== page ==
Knives Out Finds Success In Japan, Makes $24 Million In Feb

The birthplace of the Battle Royale movie has finally embraced the budding video game genre. The mobile PUBG-clone Knives Out (similar to Rules of Survival) has proven to be a big hit in Japan.

According to data from Sensor Tower, Japan was responsible for 80% of the global revenue (ex-China) that Knives Out brought in for NetEase during the month of February. Japanese gamers are the most valuable mobile players worldwide; average revenue per user (ARPU) is at $90, far above European or North American rates.

Thanks to Japan's embrace of the game, Knives Out now brings in as much global revenue, at ~$12 million, as it does domestically in China. That puts estimates of total revenue for the month of February at $24 million. This may even prove to be a low estimate since Android phones in China don't use the Google Play Store. Sensor Tower does not track individual Chinese Andoid App Stores.

Knives Out again proves how important the first mover advantage really is. NetEast beat Tencent to market with a mobile variant of Playerunknown's Battlegrounds and has reaped the rewards. China is far looser with its copyright/IP laws. Some view that as a problem, but it does have the effect of dramatically speeding up development cycles.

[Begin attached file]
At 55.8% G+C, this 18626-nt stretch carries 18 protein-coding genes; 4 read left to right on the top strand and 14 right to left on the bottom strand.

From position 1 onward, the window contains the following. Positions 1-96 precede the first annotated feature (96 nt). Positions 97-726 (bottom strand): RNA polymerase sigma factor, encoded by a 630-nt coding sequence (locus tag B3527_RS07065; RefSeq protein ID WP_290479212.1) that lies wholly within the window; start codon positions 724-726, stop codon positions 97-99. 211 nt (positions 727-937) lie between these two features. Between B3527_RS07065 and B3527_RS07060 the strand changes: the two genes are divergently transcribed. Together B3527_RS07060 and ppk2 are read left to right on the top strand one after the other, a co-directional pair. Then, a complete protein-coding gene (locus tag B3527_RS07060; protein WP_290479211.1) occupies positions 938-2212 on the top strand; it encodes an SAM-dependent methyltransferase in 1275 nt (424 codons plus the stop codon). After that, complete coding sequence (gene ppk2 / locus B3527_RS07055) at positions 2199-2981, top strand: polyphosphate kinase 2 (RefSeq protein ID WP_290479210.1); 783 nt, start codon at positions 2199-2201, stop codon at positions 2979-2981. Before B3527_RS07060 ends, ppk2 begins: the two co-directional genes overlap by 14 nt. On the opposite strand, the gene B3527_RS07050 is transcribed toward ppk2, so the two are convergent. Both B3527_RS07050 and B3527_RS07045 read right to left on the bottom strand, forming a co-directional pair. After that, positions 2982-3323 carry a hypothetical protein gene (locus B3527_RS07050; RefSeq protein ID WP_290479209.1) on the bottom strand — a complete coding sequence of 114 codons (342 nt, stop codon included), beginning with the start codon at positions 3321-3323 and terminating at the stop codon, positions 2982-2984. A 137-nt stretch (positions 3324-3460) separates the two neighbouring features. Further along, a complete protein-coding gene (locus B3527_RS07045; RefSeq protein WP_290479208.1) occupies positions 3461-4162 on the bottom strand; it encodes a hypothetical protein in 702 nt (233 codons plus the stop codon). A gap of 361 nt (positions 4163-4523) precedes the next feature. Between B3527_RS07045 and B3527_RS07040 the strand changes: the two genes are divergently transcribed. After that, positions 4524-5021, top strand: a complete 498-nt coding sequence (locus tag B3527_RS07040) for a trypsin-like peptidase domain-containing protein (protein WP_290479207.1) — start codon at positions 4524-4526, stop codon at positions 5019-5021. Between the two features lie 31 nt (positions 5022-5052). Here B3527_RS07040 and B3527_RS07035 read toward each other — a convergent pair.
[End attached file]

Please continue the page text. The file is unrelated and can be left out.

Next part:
Tencent hasn't been resting on its laurels, however. They now have two seperate mobile PUBG games available: PUBG: Army Attack, and PUBG: Exhilarating Battlefield (PUBGEB.) No word yet on a Western release for the two PUBG mobile games, but Knives Out is already available worldwide. Western players have access to a very similar title called Rules of Survival.

Further Reading: Seeking Alpha Report, Pocket Gamer Report